Coastal wetlands protect communities from floods, an impact of storms and sea level rise related to climate change, and Rhode Island has a new tool to help prioritize projects for protecting or restoring these habitats. Newly adopted SLAMM (Sea Levels Affecting Marshes Model) maps developed by CRC and Rhode Island Sea Grant with the Rhode Island Coastal Resources Management Council (CRMC) show which wetlands are most threatened. The maps are available for all 21 Rhode Island coastal communities.
The U.S. Environmental Protection Agency’s New England Region Administrator Curt Spaulding and several of his colleagues spent two days this week touring Rhode Island to see the firsthand effects of climate change and sea level rise and to learn what municipalities, the state, URI and local organizations are doing about them. CRC and Rhode Island Sea Grant, who have collaborated with partners to address these issues, hosted the tour.
Spaulding and his colleagues saw vivid impacts of increasingly frequent and intense storms Thursday when touring the Misquamicut section of Westerly, which was hit hard by Superstorm Sandy in 2012. Since then some shoreline homes have been elevated or moved, and some businesses have chosen to scale back.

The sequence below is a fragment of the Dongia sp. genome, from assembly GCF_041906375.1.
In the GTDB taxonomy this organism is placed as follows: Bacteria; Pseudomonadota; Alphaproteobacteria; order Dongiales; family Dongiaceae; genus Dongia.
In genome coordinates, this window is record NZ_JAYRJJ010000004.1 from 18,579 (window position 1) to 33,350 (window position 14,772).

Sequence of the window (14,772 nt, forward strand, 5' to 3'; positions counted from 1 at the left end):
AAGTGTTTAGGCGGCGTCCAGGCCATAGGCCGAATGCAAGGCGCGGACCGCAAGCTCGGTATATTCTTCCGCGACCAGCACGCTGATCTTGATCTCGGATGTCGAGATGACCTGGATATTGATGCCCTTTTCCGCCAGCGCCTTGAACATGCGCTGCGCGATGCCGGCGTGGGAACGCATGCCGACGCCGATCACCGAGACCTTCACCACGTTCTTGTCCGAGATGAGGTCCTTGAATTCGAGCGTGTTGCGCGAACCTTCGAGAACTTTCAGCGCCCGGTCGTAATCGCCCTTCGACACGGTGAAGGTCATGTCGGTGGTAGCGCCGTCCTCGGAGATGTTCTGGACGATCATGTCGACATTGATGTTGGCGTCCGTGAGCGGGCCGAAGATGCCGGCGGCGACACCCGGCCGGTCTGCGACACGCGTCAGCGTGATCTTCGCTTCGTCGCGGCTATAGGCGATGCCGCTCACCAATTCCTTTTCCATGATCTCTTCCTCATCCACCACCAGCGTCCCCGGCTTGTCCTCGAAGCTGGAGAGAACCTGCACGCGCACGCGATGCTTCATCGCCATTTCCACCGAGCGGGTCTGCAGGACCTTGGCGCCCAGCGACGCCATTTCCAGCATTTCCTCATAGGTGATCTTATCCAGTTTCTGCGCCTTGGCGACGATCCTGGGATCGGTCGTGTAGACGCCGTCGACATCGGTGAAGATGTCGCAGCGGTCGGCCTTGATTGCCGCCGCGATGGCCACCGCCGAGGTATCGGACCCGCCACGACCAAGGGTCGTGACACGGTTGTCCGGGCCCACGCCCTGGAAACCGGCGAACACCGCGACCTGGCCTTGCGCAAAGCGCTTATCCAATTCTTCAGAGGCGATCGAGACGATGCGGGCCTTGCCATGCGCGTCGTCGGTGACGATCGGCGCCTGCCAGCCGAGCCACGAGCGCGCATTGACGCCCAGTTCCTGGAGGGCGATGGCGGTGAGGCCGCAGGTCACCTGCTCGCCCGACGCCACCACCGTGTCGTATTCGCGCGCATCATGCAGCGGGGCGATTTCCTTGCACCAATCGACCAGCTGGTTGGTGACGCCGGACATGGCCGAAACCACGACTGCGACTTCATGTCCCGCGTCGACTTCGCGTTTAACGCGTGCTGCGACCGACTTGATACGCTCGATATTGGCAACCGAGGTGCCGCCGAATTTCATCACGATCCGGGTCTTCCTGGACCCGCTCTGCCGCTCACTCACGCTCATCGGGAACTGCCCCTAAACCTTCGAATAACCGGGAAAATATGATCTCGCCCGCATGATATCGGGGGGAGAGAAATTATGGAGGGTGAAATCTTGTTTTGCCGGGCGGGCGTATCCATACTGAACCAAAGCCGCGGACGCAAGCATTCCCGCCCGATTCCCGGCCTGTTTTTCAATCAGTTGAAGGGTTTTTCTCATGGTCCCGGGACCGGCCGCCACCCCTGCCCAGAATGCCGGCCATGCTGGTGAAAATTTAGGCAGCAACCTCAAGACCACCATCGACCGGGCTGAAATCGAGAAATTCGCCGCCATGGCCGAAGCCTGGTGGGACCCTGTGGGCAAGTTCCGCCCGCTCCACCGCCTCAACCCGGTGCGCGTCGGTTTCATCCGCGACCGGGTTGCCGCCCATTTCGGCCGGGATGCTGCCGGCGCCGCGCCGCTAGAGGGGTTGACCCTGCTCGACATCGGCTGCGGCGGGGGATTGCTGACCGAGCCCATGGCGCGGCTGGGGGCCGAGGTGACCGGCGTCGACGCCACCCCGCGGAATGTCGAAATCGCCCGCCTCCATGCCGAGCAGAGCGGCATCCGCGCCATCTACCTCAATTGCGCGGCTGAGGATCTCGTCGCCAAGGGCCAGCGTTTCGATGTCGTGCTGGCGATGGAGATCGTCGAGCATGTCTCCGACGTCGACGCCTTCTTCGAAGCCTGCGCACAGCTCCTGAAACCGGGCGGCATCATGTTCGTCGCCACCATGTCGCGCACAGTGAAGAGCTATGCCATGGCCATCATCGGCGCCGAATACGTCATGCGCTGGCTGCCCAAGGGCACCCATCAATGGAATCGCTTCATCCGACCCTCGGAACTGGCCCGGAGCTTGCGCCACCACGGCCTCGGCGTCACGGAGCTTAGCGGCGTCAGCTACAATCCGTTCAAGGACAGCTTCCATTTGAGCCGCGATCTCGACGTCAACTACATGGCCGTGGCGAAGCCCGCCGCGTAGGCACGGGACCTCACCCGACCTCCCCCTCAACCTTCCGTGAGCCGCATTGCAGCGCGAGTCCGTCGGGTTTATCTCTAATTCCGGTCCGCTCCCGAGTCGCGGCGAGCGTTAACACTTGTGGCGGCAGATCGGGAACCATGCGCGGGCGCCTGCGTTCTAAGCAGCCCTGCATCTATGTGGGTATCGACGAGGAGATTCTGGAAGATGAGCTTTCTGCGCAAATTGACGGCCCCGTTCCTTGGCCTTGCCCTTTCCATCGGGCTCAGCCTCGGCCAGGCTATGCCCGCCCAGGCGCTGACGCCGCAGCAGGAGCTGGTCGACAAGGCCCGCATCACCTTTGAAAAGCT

CRC and its partners were able to share how the state’s tools for taming the impacts of climate change can be applied in other New England locations, such as improving coastal management policy and planning tools to better address flooding and erosion from climate change and seal level rise. Examples include the Sea Level Affecting Marshes Model (SLAMM) for predicting changes in coastal wetlands and StormTools, which gives users interactive, detailed maps that illustrate sea level rise and storm surge flooding scenarios.